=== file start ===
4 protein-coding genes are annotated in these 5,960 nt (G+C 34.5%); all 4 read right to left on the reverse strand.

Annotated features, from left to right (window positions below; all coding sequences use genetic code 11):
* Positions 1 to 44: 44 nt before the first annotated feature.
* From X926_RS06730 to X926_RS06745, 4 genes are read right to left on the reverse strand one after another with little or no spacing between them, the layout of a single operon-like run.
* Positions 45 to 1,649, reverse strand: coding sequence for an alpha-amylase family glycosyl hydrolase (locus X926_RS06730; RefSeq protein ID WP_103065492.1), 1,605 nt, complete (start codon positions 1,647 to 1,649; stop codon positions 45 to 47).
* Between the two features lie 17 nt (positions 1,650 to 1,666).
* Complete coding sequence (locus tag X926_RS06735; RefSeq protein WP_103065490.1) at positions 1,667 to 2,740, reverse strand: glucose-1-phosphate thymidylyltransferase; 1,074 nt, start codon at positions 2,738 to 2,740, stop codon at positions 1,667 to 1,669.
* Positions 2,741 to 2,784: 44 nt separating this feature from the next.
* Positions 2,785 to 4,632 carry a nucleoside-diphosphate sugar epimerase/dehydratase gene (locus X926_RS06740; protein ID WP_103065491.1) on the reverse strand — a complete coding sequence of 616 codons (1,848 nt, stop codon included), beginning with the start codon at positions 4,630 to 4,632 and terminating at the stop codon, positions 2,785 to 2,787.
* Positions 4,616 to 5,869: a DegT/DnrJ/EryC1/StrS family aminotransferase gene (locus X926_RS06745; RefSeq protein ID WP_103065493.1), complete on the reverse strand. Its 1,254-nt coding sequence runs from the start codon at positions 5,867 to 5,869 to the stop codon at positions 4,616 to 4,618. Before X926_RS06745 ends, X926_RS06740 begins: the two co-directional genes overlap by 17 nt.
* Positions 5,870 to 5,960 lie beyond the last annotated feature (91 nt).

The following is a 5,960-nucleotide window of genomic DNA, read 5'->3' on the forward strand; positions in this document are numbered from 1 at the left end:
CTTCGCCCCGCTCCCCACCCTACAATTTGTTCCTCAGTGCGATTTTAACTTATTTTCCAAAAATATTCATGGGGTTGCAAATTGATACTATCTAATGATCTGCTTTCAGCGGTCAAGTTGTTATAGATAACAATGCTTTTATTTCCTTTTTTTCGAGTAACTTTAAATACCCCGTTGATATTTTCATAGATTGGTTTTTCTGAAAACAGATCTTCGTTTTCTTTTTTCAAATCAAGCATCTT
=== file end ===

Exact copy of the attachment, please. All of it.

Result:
4 protein-coding genes are annotated in these 5,960 nt (G+C 34.5%); all 4 read right to left on the reverse strand.

Annotated features, from left to right (window positions below; all coding sequences use genetic code 11):
* Positions 1 to 44: 44 nt before the first annotated feature.
* From X926_RS06730 to X926_RS06745, 4 genes are read right to left on the reverse strand one after another with little or no spacing between them, the layout of a single operon-like run.
* Positions 45 to 1,649, reverse strand: coding sequence for an alpha-amylase family glycosyl hydrolase (locus X926_RS06730; RefSeq protein ID WP_103065492.1), 1,605 nt, complete (start codon positions 1,647 to 1,649; stop codon positions 45 to 47).
* Between the two features lie 17 nt (positions 1,650 to 1,666).
* Complete coding sequence (locus tag X926_RS06735; RefSeq protein WP_103065490.1) at positions 1,667 to 2,740, reverse strand: glucose-1-phosphate thymidylyltransferase; 1,074 nt, start codon at positions 2,738 to 2,740, stop codon at positions 1,667 to 1,669.
* Positions 2,741 to 2,784: 44 nt separating this feature from the next.
* Positions 2,785 to 4,632 carry a nucleoside-diphosphate sugar epimerase/dehydratase gene (locus X926_RS06740; protein ID WP_103065491.1) on the reverse strand — a complete coding sequence of 616 codons (1,848 nt, stop codon included), beginning with the start codon at positions 4,630 to 4,632 and terminating at the stop codon, positions 2,785 to 2,787.
* Positions 4,616 to 5,869: a DegT/DnrJ/EryC1/StrS family aminotransferase gene (locus X926_RS06745; RefSeq protein ID WP_103065493.1), complete on the reverse strand. Its 1,254-nt coding sequence runs from the start codon at positions 5,867 to 5,869 to the stop codon at positions 4,616 to 4,618. Before X926_RS06745 ends, X926_RS06740 begins: the two co-directional genes overlap by 17 nt.
* Positions 5,870 to 5,960 lie beyond the last annotated feature (91 nt).

The following is a 5,960-nucleotide window of genomic DNA, read 5'->3' on the forward strand; positions in this document are numbered from 1 at the left end:
CTTCGCCCCGCTCCCCACCCTACAATTTGTTCCTCAGTGCGATTTTAACTTATTTTCCAAAAATATTCATGGGGTTGCAAATTGATACTATCTAATGATCTGCTTTCAGCGGTCAAGTTGTTATAGATAACAATGCTTTTATTTCCTTTTTTTCGAGTAACTTTAAATACCCCGTTGATATTTTCATAGATTGGTTTTTCTGAAAACAGATCTTCGTTTTCTTTTTTCAAATCAAGCATCTT